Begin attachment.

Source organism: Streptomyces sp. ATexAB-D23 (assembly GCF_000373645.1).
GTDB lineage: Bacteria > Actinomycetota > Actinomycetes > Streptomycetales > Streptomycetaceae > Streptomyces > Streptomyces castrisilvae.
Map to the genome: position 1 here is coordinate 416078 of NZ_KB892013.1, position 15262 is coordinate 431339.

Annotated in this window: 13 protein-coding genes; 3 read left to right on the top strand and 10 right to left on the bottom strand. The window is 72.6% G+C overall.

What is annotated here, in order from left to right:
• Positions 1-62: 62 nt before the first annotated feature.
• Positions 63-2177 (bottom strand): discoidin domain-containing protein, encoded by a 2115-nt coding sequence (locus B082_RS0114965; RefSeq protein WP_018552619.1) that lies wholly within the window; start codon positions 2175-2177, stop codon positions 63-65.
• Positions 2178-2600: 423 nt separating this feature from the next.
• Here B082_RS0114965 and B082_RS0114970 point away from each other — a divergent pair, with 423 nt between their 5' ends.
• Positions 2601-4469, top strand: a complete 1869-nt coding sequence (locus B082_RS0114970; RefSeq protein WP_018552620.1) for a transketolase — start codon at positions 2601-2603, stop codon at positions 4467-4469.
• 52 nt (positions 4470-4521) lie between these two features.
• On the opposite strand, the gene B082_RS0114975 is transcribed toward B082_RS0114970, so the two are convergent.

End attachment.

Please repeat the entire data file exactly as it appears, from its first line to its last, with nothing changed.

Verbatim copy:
Source organism: Streptomyces sp. ATexAB-D23 (assembly GCF_000373645.1).
GTDB lineage: Bacteria > Actinomycetota > Actinomycetes > Streptomycetales > Streptomycetaceae > Streptomyces > Streptomyces castrisilvae.
Map to the genome: position 1 here is coordinate 416078 of NZ_KB892013.1, position 15262 is coordinate 431339.

Annotated in this window: 13 protein-coding genes; 3 read left to right on the top strand and 10 right to left on the bottom strand. The window is 72.6% G+C overall.

What is annotated here, in order from left to right:
• Positions 1-62: 62 nt before the first annotated feature.
• Positions 63-2177 (bottom strand): discoidin domain-containing protein, encoded by a 2115-nt coding sequence (locus B082_RS0114965; RefSeq protein WP_018552619.1) that lies wholly within the window; start codon positions 2175-2177, stop codon positions 63-65.
• Positions 2178-2600: 423 nt separating this feature from the next.
• Here B082_RS0114965 and B082_RS0114970 point away from each other — a divergent pair, with 423 nt between their 5' ends.
• Positions 2601-4469, top strand: a complete 1869-nt coding sequence (locus B082_RS0114970; RefSeq protein WP_018552620.1) for a transketolase — start codon at positions 2601-2603, stop codon at positions 4467-4469.
• 52 nt (positions 4470-4521) lie between these two features.
• On the opposite strand, the gene B082_RS0114975 is transcribed toward B082_RS0114970, so the two are convergent.